The Oxford English Dictionary is not anti-vax. In fact, they’ve chosen the three-letter term, VAX, as the 2021 Word of the Year.
Officials say it injected itself into the bloodstream of the English language more than any other over the past year.
“A nice short word that people are having fun with precisely because the pandemic can be so gloomy. Taking a picture as you get your vaccine, that was called a VAX-ie,” said Darin Flynn, a linguist from the University of Calgary.
While the multipurpose term has created many new words in 2021, VAX, and its root word vaccine, are not new to the lexicon.
“Been around since the 1980s, at least. The longer form vaccine has been around since the 1800s. So, it’s a beautiful reminder of the disgusting history of vaccines which has to do with cow pustules.”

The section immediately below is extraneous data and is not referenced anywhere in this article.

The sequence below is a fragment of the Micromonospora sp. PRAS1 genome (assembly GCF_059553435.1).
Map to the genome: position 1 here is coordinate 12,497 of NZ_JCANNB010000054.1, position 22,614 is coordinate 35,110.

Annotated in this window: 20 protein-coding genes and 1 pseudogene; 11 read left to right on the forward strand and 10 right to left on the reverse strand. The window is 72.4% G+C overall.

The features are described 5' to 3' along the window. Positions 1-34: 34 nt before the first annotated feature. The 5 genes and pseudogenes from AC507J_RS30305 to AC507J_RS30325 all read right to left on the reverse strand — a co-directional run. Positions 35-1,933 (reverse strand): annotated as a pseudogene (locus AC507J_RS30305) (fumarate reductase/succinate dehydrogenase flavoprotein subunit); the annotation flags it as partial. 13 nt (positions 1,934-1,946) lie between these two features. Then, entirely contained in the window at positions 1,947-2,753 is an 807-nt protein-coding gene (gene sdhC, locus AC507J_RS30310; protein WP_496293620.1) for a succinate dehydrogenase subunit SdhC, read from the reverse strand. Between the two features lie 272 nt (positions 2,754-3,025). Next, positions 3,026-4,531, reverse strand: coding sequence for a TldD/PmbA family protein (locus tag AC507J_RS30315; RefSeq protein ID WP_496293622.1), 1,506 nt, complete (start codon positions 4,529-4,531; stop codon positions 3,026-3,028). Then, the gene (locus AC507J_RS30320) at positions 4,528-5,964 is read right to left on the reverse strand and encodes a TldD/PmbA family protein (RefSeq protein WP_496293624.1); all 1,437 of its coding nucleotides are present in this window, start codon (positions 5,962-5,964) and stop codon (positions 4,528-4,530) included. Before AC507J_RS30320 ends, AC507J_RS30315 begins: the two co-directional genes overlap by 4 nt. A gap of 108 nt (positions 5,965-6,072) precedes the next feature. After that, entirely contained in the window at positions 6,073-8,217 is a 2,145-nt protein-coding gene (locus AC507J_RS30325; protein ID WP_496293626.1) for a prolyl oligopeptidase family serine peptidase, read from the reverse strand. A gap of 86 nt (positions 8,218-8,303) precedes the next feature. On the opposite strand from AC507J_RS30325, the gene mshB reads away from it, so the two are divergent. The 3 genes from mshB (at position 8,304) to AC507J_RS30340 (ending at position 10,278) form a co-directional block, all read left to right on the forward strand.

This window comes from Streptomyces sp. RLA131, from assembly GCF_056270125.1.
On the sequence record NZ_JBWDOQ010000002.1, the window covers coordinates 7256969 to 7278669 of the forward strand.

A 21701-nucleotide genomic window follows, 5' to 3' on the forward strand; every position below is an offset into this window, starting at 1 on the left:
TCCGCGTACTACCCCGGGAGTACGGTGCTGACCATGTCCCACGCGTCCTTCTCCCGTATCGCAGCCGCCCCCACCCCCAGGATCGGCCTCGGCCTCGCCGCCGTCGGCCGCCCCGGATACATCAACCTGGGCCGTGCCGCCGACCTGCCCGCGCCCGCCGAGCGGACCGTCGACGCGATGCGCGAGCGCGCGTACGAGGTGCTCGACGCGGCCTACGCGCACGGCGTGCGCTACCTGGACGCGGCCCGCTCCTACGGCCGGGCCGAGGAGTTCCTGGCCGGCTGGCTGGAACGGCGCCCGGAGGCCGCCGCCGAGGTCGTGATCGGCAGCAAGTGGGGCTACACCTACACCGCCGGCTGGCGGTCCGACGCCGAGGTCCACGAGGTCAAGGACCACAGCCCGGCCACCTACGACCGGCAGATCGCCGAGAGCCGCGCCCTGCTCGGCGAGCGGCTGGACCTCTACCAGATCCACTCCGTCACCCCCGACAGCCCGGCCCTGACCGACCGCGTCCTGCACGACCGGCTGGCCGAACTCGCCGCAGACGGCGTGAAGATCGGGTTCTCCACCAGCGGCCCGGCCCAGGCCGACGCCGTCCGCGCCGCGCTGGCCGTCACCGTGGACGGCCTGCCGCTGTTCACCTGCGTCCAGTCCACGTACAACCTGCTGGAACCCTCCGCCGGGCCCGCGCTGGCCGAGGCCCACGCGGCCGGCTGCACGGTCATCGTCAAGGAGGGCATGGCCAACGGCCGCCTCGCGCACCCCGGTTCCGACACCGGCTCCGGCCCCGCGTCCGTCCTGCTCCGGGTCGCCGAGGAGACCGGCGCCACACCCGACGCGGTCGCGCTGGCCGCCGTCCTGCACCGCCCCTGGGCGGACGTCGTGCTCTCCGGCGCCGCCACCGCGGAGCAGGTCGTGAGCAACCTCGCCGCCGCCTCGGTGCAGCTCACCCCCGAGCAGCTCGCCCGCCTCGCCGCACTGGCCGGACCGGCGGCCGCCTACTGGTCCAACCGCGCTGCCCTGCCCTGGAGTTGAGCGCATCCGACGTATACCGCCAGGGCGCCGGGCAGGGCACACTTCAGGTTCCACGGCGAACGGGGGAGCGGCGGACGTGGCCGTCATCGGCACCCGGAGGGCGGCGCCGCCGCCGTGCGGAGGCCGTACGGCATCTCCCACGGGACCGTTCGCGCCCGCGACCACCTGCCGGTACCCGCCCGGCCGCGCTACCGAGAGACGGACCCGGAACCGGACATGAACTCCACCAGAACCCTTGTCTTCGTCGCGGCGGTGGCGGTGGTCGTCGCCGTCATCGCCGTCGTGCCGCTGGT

But will this variation of VAX withstand the test of time? Other winning Oxford terms include omnishambles, bovvered and hypermiling.
“Selfie was added in 2013, but it’s still being used widely. But there have been some additions that have not gotten much attention,” explained Flynn.
Part of why “VAX” is the word of the year, is that the language has gone global — with regional dialect often giving way to uniformity.
“British people tend to talk about getting a shot when they get a vaccine, whereas Americans will use the word jab. But now British people are using the term jab because they’ve been consuming so much American content.”
Which pandemic words remain part of our daily use on the other side remains to be seen — but their impact will remain.
“When we hear the word VAX, no matter how many years from now when we’re through this period, it will trigger some memories, both positive and negative.”